Colombo (Reuters) – Sri Lanka’s finance ministry announced on Saturday that it was lifting import restrictions on nearly 300 items with immediate effect, in a clear sign that the island nation is slowly but surely emerging from its worst economic crisis in decades.
Last year, Sri Lanka slid into its worst economic crisis since its independence in 1948 due to a drop in foreign exchange reserves that caused severe shortages of basic items and sparked massive public protests.
In April 2022, Sri Lanka announced its inability to pay its international debt due to the forex crisis.
The economic situation in Sri Lanka It got better after it got a $3 billion rescue package from the International Monetary Fund (IMF) in March.
The IMF’s lifeline has helped Sri Lanka boost its foreign exchange reserves and stabilize soaring inflation.
“With the stabilization of the economy, import restrictions were lifted on 286 commodities, starting Friday midnight,” the Finance Ministry said in a statement.
“Restrictions will continue on 928 items, including imports of cars, that were banned in March 2020,” the statement said.
“Imported goods can help moderate prices by providing consumers with low-cost options and alternatives,” said Sheehan Simasinghe, Minister of State for Finance.
In August last year, Sri Lanka imposed a ban on the import of 300 consumer items such as chocolates, perfumes and shampoos to address its economic problems.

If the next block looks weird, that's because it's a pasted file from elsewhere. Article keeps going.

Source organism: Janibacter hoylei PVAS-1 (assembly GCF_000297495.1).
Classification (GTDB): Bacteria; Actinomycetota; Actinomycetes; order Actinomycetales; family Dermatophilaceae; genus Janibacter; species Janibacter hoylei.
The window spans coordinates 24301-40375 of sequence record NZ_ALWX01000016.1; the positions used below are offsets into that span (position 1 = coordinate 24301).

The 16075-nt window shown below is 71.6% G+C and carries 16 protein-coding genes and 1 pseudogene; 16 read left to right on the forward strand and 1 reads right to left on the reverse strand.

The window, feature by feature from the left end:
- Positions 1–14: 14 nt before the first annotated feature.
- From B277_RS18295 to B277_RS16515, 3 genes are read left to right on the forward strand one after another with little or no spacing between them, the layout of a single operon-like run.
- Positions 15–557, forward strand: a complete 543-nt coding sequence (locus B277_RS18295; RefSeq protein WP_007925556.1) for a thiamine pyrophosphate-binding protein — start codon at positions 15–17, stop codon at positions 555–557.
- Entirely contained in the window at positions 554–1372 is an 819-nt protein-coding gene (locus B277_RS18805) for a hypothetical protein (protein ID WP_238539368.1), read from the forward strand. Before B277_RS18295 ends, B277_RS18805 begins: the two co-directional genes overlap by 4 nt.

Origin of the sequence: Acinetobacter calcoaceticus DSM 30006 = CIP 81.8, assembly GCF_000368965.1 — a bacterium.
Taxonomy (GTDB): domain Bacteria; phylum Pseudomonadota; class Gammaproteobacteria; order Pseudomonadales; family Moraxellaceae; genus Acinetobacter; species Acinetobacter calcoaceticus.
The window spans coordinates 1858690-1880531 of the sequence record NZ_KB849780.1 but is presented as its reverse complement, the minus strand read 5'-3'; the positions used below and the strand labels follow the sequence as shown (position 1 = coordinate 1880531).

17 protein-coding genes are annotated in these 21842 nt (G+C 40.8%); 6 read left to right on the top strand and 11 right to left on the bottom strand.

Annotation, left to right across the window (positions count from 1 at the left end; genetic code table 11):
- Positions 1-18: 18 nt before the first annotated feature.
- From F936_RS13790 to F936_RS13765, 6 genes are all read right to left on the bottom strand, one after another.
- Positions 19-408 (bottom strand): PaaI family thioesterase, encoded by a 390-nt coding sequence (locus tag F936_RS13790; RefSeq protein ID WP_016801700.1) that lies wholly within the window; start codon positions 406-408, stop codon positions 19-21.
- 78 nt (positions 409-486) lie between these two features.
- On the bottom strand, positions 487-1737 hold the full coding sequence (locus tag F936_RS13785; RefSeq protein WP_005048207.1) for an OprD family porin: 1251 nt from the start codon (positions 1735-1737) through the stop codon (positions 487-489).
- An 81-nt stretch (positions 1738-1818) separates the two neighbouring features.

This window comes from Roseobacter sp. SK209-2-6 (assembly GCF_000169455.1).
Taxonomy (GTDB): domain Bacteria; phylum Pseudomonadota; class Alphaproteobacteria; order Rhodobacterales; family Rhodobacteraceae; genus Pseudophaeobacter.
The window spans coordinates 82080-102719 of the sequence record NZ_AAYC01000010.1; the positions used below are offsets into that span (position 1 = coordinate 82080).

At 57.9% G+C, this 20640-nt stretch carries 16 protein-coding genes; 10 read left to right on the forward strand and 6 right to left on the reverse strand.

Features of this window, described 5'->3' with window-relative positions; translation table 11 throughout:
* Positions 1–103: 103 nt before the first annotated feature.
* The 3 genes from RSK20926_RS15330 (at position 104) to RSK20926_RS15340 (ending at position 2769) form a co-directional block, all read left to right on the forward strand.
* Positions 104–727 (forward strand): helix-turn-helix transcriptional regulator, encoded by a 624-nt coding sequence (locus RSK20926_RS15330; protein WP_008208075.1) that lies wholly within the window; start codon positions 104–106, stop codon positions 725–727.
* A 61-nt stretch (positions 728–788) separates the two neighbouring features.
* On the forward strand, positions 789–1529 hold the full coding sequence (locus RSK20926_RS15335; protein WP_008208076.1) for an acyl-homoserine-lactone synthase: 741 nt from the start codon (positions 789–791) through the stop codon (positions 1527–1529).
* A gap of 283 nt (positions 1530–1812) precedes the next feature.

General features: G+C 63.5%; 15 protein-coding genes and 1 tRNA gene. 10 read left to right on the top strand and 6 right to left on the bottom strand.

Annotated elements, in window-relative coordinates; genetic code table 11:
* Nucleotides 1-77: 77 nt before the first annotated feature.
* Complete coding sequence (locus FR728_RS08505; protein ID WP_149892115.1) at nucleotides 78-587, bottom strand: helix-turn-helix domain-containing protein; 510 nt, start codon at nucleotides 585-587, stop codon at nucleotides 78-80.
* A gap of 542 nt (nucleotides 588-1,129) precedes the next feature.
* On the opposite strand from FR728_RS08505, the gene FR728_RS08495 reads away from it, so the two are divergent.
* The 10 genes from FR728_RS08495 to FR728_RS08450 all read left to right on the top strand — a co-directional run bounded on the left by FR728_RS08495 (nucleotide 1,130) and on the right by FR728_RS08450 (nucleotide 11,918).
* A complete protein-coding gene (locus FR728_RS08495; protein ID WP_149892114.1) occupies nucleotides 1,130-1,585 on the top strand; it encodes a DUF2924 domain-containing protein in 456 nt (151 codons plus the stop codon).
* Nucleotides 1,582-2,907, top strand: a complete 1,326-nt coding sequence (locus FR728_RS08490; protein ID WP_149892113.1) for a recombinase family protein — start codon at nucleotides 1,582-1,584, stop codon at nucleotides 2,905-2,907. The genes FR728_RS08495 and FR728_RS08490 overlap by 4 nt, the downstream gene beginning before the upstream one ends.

Sri Lanka’s reserves grew by a staggering 26 percent to $722 million in May, while the currency has also gained 24 percent this year, according to central bank data.
Despite the positive signs, Sri Lanka’s road to full economic recovery remains arduous.
The country needs to complete debt restructuring talks with its creditors, notably China, India and Japan, and implement key economic reforms before the IMF’s first review in September.
The IMF bailout, the 17th in Sri Lanka’s history, called for tough economic reforms such as raising taxes, raising utility prices and abandoning money-losing state business enterprises, which met with fierce political opposition.
India provided multifaceted assistance to Sri Lanka during the height of its economic and humanitarian crisis in line with its ‘neighborhood first’ policy and as a loyal friend and partner of Sri Lanka.
New Delhi has extended lines of credit worth more than $4 billion to Colombo in diverse sectors including the supply of basic materials, petroleum and fertilizers, railway development, infrastructure, defense sector and renewable energy, according to the Indian High Commission here.
Sri Lanka’s unprecedented financial crisis in 2022 also sparked political turmoil in the country, toppling every power. Rajapaksa family.


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